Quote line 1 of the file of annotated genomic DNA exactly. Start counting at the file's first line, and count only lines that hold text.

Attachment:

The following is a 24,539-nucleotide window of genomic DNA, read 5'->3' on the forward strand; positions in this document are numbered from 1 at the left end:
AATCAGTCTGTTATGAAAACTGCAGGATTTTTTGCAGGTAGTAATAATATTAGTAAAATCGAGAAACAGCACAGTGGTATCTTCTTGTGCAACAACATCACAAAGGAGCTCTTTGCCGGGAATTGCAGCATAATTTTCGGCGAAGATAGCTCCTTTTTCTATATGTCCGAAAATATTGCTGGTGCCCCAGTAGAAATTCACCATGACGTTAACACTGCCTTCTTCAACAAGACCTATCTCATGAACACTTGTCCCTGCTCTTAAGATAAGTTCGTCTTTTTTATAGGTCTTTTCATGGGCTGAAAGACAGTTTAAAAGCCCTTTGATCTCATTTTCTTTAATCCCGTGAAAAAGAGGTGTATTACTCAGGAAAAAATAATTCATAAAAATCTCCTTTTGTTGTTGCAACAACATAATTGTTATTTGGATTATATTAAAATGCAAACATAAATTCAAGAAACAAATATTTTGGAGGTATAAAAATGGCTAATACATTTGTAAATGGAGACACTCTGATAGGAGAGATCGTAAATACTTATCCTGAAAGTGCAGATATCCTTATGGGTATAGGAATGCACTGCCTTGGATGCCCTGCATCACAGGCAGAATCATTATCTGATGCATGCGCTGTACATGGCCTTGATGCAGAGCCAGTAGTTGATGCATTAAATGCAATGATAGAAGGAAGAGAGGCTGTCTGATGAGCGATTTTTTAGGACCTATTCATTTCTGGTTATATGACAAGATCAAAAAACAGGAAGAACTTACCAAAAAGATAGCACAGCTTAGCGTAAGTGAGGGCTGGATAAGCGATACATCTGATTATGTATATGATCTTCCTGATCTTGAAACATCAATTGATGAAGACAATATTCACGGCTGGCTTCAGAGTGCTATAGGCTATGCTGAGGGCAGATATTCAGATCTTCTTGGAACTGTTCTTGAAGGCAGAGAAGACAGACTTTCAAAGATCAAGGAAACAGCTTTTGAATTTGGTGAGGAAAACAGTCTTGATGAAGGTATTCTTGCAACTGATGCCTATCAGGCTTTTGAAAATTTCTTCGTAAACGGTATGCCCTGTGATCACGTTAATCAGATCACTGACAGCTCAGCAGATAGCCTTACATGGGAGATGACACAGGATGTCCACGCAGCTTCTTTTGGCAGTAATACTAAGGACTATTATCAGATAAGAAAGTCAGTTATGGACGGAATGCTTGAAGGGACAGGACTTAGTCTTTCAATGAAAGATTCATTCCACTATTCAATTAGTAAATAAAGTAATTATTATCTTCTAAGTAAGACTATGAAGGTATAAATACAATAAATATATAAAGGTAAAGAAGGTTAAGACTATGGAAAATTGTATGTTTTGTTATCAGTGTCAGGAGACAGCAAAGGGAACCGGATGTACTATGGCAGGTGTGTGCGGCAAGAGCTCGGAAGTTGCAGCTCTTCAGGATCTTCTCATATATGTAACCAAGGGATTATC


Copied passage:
The following is a 24,539-nucleotide window of genomic DNA, read 5'->3' on the forward strand; positions in this document are numbered from 1 at the left end: